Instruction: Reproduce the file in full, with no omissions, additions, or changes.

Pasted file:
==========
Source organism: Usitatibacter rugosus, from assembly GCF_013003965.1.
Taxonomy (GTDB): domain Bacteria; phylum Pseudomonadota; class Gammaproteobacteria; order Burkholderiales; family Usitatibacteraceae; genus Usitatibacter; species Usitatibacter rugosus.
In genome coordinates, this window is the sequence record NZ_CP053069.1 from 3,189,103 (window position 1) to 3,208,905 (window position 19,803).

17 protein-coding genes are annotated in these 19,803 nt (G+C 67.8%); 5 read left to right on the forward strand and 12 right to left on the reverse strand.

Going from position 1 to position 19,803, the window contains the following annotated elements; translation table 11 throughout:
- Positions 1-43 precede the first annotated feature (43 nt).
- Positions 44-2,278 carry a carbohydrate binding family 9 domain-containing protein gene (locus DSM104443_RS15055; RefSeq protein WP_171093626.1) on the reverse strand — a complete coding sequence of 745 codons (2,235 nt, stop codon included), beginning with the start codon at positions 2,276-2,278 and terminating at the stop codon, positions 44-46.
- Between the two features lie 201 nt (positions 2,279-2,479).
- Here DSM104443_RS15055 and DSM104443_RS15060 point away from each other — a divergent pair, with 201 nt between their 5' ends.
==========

Source organism: Usitatibacter rugosus, from assembly GCF_013003965.1.
Taxonomy (GTDB): domain Bacteria; phylum Pseudomonadota; class Gammaproteobacteria; order Burkholderiales; family Usitatibacteraceae; genus Usitatibacter; species Usitatibacter rugosus.
In genome coordinates, this window is the sequence record NZ_CP053069.1 from 3,189,103 (window position 1) to 3,208,905 (window position 19,803).

17 protein-coding genes are annotated in these 19,803 nt (G+C 67.8%); 5 read left to right on the forward strand and 12 right to left on the reverse strand.

Going from position 1 to position 19,803, the window contains the following annotated elements; translation table 11 throughout:
- Positions 1-43 precede the first annotated feature (43 nt).
- Positions 44-2,278 carry a carbohydrate binding family 9 domain-containing protein gene (locus DSM104443_RS15055; RefSeq protein WP_171093626.1) on the reverse strand — a complete coding sequence of 745 codons (2,235 nt, stop codon included), beginning with the start codon at positions 2,276-2,278 and terminating at the stop codon, positions 44-46.
- Between the two features lie 201 nt (positions 2,279-2,479).
- Here DSM104443_RS15055 and DSM104443_RS15060 point away from each other — a divergent pair, with 201 nt between their 5' ends.